HOW TO PARENT SO
TOP TEN LIST
Although there are many variations of “right” ways to parent and your personal family values should be your guide, there are some basic principles that underlie good parenting. With the complexion of our media-driven culture, it is particularly important for families to embrace these foundational principles. In my book How to Parent So Children Will Learn I emphasize the supportive concepts that can help parents raise happy, resilient, and achieving children. I’ve developed a Top Ten List to summarize these essential principles to assist parents. My book is now in its third edition and has been awarded a National Best Book Award by USA Book News in the Parenting and Family category. I know you’ll find it helpful for raising your families.
1. Praise moderately to avoid pressure; postpone superpraise.
Praise conveys your values to your children and sets expectations for them. Lack of praise conveys the message that you don’t believe in them. Reasonable praise, like good thinker, hard worker, smart, creative, strong, kind, and sensitive, sets high but reasonable expectations that are within your children’s reach. Words like perfect, the best, natural athlete, most beautiful, and brilliant can set impossible expectations. Children internalize those expectations, and the expectations become pressures when children find they can’t achieve those high, impossible goals.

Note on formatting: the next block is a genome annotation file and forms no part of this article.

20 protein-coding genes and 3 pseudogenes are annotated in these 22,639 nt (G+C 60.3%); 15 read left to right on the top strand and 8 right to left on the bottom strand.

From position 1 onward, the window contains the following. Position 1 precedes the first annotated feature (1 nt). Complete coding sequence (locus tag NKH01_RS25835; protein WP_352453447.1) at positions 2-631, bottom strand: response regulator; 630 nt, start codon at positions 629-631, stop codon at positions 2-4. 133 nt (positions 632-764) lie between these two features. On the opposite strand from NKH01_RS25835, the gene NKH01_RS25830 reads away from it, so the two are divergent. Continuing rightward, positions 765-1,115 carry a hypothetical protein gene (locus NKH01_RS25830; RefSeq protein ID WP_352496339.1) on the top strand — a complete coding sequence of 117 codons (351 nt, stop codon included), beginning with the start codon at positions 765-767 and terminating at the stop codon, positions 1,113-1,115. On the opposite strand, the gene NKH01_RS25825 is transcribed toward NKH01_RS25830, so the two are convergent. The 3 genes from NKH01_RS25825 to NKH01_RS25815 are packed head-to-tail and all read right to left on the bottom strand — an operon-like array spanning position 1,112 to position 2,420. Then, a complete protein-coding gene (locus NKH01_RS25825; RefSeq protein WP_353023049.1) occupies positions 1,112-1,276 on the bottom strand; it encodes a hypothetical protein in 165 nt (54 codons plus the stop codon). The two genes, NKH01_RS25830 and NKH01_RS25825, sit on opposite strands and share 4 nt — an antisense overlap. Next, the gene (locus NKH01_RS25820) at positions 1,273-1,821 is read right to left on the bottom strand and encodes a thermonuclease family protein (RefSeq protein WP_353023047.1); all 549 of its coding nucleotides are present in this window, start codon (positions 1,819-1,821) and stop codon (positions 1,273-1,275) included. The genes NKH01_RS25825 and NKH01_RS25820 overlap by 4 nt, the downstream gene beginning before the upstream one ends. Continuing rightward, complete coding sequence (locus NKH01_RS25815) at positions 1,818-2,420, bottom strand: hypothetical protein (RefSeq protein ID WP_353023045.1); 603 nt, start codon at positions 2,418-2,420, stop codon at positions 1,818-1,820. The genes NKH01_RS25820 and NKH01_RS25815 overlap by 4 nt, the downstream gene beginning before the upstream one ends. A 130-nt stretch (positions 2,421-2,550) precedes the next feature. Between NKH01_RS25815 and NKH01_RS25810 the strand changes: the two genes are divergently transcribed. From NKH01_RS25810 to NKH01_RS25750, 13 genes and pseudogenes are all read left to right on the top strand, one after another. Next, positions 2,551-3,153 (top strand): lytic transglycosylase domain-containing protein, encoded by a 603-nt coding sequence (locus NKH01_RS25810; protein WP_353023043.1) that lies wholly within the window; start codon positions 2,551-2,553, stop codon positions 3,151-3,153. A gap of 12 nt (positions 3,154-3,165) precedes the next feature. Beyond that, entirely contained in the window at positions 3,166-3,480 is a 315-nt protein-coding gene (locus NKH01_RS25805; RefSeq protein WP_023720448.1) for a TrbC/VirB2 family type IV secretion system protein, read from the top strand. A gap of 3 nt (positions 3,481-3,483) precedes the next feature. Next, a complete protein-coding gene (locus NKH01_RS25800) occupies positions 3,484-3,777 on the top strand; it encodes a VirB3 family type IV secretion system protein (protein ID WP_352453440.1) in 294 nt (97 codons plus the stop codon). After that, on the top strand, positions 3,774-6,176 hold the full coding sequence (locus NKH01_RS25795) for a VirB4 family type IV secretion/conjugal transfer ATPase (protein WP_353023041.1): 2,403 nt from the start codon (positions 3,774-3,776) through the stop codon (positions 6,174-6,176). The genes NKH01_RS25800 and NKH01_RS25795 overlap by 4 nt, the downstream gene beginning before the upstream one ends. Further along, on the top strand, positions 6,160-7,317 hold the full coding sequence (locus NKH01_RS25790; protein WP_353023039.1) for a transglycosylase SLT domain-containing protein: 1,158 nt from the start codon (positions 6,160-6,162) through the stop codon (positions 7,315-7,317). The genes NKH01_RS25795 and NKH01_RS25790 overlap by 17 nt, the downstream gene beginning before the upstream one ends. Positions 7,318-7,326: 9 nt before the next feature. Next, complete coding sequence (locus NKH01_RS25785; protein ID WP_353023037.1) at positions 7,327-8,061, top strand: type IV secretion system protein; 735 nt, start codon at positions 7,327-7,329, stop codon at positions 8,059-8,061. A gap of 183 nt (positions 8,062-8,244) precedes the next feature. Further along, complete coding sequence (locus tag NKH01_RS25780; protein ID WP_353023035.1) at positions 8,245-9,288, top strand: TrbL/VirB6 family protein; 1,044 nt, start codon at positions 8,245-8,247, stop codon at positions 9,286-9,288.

2. Don’t discuss children’s problem behaviors within their earshot (referential speaking).
Discussion about children also sets expectations for them. If they hear you talking to grandparents and friends about how jealous or mean they are, if you refer to them as little devils or ADHD kids, if they’re constantly described as shy or fearful, they assume you’re telling the truth and believe they can’t control these problem behaviors.
3. Take charge; don’t overempower your children.
Your children require leadership and limits to feel secure. Envision the letter V. When children are small, they’re at the base of the V with few choices, little freedom, and power, matched with few responsibilities that go with their small size. As they mature, give them more choices, more freedom, and increased power, paired with more responsibilities. Children will feel trusted as they are only gradually empowered. If you reverse that V like this–Λ –and children are given too much power, too many early choices, and too much freedom, they are overempowered before they are ready to make responsible decisions.
These children feel as if you’re taking away their freedom when you set reasonable limits. They expect to be treated as adults before they’re ready. In my research on over 5,000 middle-grade students, many children believed they should have equal decision-making power as their parents. In adolescence, the ordinary limits cause overempowered children to become angry, depressed, and rebellious because they feel powerless compared to the power they experienced too early.
4. Build resiliency; don’t rescue your child from reality.